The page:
In and to the sides of Wolhwa Park

Wolhwa Park was built on the land once occupied by a train line. It’s about two kilometres long and generally fifteen metres wide. I go there now and then to make photos, but I can’t seem to do much with it.
—-

Side Street.

Because the tracks were elevated to go over the river, some of the park is also elevated. From up on high I can look down this side street to the fortune teller part of downtown. I don’t have any tilt-shift lenses, so I straightened the verticals in Lightroom.
—————-

Old residential area.

Directly on the other side of the park is a residential area. Older buildings are constantly being torn down in this part of the city, so it’s probably only a matter of time before this little neighbourhood is gone. I won’t be sorry to see it gone, but it would be nice if the poverty-era buildings were replaced with traditional Korean homes. More than likely they’ll be replaced by coffee shops.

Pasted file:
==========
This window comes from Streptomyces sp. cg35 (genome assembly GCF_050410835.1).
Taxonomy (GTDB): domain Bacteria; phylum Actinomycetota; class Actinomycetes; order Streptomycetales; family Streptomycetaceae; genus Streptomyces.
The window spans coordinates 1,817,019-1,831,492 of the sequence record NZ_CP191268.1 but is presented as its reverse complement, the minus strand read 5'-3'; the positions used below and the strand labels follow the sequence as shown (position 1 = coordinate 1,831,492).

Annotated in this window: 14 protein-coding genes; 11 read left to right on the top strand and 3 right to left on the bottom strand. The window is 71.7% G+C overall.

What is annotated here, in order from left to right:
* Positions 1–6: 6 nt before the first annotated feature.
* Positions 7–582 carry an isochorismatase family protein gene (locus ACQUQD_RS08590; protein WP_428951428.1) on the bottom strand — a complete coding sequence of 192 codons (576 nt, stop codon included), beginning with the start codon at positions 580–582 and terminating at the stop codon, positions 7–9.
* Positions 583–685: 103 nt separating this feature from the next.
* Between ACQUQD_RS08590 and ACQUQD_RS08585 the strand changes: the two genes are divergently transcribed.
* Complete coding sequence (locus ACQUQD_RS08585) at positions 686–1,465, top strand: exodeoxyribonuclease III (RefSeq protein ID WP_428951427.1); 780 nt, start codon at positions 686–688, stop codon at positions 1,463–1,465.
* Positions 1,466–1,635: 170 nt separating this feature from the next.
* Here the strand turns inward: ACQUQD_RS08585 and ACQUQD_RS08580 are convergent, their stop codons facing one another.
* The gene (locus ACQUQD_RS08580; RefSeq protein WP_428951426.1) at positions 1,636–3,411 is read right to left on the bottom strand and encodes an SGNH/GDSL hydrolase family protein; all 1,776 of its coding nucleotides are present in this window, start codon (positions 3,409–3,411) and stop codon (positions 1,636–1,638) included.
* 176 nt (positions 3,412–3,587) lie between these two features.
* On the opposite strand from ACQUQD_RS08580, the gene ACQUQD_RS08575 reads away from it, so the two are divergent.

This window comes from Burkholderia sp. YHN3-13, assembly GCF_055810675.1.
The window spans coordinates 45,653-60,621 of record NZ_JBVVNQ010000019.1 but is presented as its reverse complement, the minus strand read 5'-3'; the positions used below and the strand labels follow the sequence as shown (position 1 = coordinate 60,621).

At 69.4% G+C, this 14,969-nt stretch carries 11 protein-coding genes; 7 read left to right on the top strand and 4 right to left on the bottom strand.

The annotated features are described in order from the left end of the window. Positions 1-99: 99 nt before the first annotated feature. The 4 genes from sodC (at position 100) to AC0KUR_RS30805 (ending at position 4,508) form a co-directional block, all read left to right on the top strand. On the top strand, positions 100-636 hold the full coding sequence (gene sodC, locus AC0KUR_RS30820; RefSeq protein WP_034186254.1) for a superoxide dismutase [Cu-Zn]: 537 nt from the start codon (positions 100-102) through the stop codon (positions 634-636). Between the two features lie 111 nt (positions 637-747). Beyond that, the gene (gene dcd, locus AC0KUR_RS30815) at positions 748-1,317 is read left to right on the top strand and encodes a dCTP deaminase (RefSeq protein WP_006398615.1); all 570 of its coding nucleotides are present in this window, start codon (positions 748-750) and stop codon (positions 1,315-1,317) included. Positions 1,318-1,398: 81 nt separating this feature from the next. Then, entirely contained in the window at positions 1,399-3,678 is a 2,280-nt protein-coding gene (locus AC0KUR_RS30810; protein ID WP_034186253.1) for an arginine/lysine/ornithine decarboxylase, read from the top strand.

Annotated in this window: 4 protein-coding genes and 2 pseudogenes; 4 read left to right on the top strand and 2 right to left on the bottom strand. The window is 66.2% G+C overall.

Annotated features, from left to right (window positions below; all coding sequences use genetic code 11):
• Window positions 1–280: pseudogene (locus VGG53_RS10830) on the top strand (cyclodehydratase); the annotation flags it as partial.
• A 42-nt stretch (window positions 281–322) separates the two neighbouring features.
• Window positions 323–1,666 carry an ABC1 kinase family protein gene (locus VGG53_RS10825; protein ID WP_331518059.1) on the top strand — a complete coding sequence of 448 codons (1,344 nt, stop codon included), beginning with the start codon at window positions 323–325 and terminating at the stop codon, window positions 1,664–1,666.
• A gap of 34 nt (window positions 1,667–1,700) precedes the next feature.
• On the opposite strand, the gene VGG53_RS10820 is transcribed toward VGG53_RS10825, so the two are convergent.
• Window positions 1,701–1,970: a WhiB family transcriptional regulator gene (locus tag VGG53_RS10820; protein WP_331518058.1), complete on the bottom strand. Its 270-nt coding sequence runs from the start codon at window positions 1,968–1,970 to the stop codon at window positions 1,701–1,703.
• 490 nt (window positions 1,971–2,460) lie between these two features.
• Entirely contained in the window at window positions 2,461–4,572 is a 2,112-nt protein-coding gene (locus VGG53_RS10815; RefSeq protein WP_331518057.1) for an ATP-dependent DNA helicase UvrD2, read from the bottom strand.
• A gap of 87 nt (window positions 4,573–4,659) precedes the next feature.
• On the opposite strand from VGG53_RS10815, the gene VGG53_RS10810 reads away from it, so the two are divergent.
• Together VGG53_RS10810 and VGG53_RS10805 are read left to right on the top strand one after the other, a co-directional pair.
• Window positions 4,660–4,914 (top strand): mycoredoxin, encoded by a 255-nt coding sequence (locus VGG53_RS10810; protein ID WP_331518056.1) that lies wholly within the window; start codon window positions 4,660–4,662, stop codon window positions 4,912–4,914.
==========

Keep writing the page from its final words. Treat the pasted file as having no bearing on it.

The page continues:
—–

Wolhwa Pavilion

This pavilion seems to be poorly visited, except for old men smoking at its base. Maybe that’s why it’s poorly visited . . . . .
———

Ancestral Shrine (probably)

I thought this building was a part of the park because of the landscaping leading up to the entrance. But I was informed by some litter cleaners that it’s part of a private residence. Oops. This is one of the photos I made before scurrying off.
—————–

Train Tunnel, Wolhwa Park.

It took me a while to find a framing I was happy with and then the timing to get someone to complete the composition.
———-

Litter Cleaner

In spring the city employs hordes of senior citizens to pick up litter around the city. They go by the names of “Seniors’ Club” or “Volunteer Group” and they get paid a bit of money every week.
———————————-

I’m more comfortable making photos on a tripod at historical sites than I am wandering the streets of a city, but with some practice maybe I can produce some decent photos to show people what Gangneung looks like.